Rotimi Suberu currently teaches politics and international relations. Previously, he taught political science at the University of Ibadan, Nigeria, where he obtained his PhD in 1990. His main research interests are Nigerian government and politics, the management of ethnic and religious conflicts, and federalism and democratization. Suberu’s publications include Federalism and Ethnic in Conflict in Nigeria (Washington, DC: United States Institute of Peace Press, 2001), numerous book chapters, and several articles in journals such as Publius: The journal of Federalism, African Affairs, Journal of Modern African Studies, Current History, Journal of Democracy, Commonwealth and Comparative Politics, Ethnopolitics, and the Journal of International Development. Suberu has served as a consultant to the Nigerian government, the World Bank, the National Endowment for Democracy, Freedom House, and the Forum of Federations. He has won fellowships and visiting positions from University of Oxford, the Woodrow Wilson International Center for Scholars, the University of Pennsylvania, Northwestern University, New Delhi’s Center for the Study of Developing Societies, and from the United States Institute of Peace. Suberu has been a faculty member at Bennington since 2008.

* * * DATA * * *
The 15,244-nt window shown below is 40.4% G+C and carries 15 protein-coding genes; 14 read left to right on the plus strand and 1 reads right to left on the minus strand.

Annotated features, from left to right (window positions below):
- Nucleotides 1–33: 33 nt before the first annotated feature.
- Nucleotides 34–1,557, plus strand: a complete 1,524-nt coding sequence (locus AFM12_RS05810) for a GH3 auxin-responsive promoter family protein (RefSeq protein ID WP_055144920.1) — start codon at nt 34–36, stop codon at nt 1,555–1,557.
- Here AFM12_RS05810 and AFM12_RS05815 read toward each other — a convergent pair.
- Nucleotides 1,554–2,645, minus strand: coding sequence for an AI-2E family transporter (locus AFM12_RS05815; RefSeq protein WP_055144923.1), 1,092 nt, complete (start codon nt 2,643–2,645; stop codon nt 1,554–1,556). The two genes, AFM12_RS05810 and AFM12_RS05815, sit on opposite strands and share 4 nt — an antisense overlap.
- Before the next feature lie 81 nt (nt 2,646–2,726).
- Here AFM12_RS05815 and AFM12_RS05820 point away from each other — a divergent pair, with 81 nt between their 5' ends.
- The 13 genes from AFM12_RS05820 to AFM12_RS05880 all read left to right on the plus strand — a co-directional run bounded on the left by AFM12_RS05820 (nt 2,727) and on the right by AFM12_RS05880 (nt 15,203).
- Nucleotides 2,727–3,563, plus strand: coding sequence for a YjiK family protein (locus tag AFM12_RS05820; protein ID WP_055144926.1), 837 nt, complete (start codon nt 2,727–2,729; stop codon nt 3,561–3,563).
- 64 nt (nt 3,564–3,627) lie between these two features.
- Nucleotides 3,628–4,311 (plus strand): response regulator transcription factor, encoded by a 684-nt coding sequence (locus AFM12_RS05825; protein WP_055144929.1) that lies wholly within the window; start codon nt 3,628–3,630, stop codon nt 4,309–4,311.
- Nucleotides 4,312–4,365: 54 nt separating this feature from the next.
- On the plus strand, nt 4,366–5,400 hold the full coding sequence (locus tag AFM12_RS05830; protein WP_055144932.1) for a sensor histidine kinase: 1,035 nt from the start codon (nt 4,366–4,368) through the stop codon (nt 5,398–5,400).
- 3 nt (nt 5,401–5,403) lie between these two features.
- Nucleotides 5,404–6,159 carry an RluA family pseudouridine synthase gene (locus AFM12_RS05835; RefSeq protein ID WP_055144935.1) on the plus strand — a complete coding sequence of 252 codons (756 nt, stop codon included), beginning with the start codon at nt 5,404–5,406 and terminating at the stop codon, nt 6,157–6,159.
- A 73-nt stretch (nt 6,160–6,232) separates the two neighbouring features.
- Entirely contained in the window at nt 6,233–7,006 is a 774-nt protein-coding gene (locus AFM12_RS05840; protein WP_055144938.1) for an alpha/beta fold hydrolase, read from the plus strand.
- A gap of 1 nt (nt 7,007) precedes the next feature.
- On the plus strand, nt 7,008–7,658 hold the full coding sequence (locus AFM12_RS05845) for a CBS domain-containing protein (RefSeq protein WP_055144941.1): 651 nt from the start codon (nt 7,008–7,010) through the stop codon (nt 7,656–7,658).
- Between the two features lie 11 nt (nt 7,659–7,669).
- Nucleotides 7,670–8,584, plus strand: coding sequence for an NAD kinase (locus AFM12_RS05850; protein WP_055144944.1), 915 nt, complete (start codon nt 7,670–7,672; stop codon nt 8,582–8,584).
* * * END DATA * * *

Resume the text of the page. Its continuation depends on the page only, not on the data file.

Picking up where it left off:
Nigeria is Africa’s most populous country; its citizens are perhaps the best educated on the continent. It is the world’s sixth-largest producer of oil. Nigeria also has probably the most elaborate system of government in the region. Yet the country teeters perilously close to massive civil upheaval.
In this compelling new work, Suberu examines the profound political contradictions that make up Nigeria, a nation whose leaders have constantly tinkered with a colonial federal legacy that sought to balance the country’s three major ethnic groups. He explores the evolution of Nigerian federalism through its various constitutional experiments and administrative redesigns, including those in the periods of military rule.
While acknowledging the genius of Nigerian federalism in trying to subdue ethnic and regional conflict, Suberu expertly analyzes the troubling flaws in a system that breeds corruption, prioritizes distribution over development, and encourages the country’s further political fragmentation.
In the book’s final chapter, Suberu outlines bold constitutional reforms that seek to promote institutional innovation in Nigerian federalism to keep pace with the country’s growing demographic and ethnopolitical complexity.